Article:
Dispositional essentialism is a non-Humean view about the essences of certain fundamental or natural properties that looms large in recent metaphysics , not least because it promises to explain neatly the natural modalities such as laws of nature, counterfactuals, causation and chance. In the current paper, however, several considerations are presented that indicate a serious tension between its essentialist core thesis and natural “metaphysical” interpretations of its central explanatory claims.
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  17. Dispositions: a debate.D. M. Armstrong - 1996 - New York: Routledge. Edited by C. B. Martin, U. T. Place & Tim Crane.
    Dispositions are essential to our understanding of the world. IDispositions: A Debate is an extended dialogue between three distinguished philosophers - D.M. Armstrong, C.B. Martin and U.T. Place - on the many problems associated with dispositions, which reveals their own distinctive accounts of the nature of dispositions. These are then linked to other issues such as the nature of mind, matter, universals, existence, laws of nature and causation.
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  18.  94
    Dispositions.Stephen Mumford - 1994 - Cogito 8 (2):141-146.
    Mumford puts forward a new theory of dispositions, showing how central their role in metaphysics and philosophy of science is. Much of our understanding of the physical and psychological world is expressed in terms of dispositional properties--from the spin of a sub-atomic particle to the solubility of sugar. Mumford discusses what it means to say that something has a property of this kind and how dispositions can possibly be real things in the world.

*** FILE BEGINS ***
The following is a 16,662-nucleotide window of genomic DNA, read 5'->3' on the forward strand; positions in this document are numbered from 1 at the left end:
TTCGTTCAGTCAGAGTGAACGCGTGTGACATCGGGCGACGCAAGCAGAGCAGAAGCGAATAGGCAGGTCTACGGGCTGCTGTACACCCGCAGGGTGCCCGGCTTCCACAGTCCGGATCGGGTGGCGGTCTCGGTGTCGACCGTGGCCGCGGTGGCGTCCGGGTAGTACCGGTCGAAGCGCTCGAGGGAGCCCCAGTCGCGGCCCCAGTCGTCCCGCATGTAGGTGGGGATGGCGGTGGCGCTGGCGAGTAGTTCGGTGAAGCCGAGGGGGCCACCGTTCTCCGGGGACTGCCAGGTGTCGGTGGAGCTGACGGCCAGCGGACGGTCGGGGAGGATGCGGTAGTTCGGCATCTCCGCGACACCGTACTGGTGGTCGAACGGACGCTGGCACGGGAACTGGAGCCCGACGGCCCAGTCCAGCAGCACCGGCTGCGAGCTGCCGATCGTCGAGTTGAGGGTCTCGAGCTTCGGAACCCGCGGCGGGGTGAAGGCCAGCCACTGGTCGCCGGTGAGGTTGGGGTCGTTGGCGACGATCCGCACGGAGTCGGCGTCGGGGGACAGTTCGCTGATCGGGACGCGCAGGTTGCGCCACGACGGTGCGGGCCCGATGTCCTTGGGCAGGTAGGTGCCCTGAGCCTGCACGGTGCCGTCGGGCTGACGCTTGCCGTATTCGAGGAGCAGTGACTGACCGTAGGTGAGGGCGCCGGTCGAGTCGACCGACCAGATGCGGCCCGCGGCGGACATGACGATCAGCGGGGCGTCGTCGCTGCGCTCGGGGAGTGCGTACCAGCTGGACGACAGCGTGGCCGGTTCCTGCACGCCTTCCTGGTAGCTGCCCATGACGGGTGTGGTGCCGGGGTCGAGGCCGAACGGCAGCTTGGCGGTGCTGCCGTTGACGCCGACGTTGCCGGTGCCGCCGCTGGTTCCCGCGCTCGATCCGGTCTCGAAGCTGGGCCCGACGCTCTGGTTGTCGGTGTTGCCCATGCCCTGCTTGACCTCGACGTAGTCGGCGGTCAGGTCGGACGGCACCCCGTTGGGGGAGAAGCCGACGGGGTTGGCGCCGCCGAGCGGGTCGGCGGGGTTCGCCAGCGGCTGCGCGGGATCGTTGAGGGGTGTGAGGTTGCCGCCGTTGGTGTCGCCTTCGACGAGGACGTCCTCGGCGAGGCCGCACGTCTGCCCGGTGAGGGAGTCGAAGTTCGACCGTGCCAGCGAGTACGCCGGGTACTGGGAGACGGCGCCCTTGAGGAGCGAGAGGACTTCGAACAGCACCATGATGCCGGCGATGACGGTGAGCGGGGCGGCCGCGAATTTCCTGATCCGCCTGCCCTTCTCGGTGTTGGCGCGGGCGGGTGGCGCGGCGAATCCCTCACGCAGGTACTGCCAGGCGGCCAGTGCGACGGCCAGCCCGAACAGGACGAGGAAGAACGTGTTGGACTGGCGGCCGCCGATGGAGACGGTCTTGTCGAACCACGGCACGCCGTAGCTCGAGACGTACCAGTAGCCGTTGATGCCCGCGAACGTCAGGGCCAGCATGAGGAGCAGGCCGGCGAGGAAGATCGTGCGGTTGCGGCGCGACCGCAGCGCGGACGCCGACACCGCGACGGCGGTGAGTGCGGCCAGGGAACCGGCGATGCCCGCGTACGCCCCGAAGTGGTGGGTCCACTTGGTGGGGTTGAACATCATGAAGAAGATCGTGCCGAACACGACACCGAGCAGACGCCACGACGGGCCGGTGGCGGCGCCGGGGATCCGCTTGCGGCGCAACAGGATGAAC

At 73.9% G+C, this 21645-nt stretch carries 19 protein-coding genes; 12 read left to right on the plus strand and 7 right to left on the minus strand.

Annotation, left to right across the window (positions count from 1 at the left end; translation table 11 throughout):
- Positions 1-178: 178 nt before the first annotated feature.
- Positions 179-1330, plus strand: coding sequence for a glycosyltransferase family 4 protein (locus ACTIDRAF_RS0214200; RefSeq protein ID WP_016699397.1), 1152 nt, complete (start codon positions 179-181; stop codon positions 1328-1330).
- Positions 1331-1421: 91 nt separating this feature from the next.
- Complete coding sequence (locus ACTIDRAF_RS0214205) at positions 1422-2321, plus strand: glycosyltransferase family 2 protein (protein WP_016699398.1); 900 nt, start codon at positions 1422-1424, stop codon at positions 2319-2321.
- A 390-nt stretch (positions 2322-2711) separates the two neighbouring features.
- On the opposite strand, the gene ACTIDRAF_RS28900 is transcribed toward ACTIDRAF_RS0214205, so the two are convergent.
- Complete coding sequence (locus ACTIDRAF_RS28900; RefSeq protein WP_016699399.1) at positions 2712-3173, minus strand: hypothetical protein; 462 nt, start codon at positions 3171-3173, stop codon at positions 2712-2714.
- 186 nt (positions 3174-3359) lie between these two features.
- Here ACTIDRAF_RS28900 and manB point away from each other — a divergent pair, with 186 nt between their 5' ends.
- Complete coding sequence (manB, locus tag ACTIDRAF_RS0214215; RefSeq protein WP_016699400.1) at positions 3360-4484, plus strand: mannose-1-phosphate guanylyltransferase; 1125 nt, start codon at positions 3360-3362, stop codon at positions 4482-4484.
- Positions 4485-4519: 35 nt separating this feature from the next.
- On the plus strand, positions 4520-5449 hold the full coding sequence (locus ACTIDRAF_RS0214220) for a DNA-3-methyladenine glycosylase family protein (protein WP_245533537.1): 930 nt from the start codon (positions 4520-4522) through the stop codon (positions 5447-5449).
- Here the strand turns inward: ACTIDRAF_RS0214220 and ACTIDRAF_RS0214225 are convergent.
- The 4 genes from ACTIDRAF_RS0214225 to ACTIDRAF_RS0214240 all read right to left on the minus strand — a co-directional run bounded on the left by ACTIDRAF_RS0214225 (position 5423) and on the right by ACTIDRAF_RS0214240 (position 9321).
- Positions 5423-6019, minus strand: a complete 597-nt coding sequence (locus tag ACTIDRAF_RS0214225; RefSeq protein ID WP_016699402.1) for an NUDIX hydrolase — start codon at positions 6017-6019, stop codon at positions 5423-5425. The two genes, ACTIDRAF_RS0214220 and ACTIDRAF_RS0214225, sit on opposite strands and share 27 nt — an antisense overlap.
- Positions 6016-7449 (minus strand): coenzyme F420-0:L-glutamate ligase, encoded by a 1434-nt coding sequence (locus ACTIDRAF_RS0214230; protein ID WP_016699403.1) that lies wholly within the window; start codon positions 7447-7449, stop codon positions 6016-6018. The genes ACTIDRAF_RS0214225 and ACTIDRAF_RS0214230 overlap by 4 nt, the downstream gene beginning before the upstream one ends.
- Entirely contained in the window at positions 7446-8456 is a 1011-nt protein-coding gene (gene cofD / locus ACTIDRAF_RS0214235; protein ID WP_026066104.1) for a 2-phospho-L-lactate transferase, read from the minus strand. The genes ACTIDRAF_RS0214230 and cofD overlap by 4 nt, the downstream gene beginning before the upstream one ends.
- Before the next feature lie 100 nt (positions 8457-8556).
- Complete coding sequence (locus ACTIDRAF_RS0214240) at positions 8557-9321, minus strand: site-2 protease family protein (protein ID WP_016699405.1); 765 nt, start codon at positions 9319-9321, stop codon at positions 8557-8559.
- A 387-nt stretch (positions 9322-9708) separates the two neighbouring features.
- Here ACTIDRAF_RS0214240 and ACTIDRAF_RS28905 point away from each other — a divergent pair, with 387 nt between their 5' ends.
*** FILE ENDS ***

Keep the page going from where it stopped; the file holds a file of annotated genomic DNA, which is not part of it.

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  19. Disposition Impossible.C. S. Jenkins & Daniel Nolan - 2012 - Noûs 46 (4):732-753.
    Are there dispositions which not only do not manifest, but which could not manifest? We argue that there are dispositions to Ф in circumstances C where C is impossible, and some where Ф is impossible. Furthermore, postulating these dispositions does useful theoretical work. This paper describes a number of cases of dispositions had by objects even though those dispositions are not possibly manifest, and argues for the importance of these dispositions.
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  20. Dispositions, Virtues, and Indian Ethics.Andrea Raimondi & Ruchika Jain - 2024 - Journal of Religious Ethics.
    According to Arti Dhand, it can be argued that all Indian ethics have been primarily virtue ethics. Many have indeed jumped on the virtue bandwagon, providing prima facie interpretations of Hindu, Jain, and Buddhist canons in virtue terms. Others have expressed firm skepticism, claiming that virtues are not proven to be grounded in the nature of things and that, ultimately, the appeal to virtue might just well be a mere façon de parler. In this paper, we aim to advance the (...)
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  21. Dispositions, relational properties and the quantum world.Mauro Dorato - 2017 - In Maximilien Kistler (ed.), Dispositions and Causal Powers, Routledge, 2017,. London: Routledge. pp. pp.249-270..
    In this paper I examine the role of dispositional properties in the most frequently discussed interpretations of non-relativistic quantum mechanics. After offering some motivation for this project, I briefly characterize the distinction between non-dispositional and dispositional properties in the context of quantum mechanics by suggesting a necessary condition for dispositionality – namely contextuality – and, consequently, a sufficient condition for non-dispositionality, namely non-contextuality. Having made sure that the distinction is conceptually sound, I then analyze the plausibility of the widespread, monistic (...)
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  22. Minkish dispositions.Alan Hájek - 2020 - Synthese 197 (11):4795-4811.
    Start with an ordinary disposition ascription, like ‘the wire is live’ or ‘the glass is fragile’. Lewis gives a canonical template for what he regards as the analysandum of such an ascription:“Something x is disposed at time t to give response r to stimulus s”.For example, the wire is disposed at noon to conduct electrical current when touched by a conductor.What Lewis calls “the simple conditional analysis” gives putatively necessary and sufficient conditions for the analysandum in terms of a (...)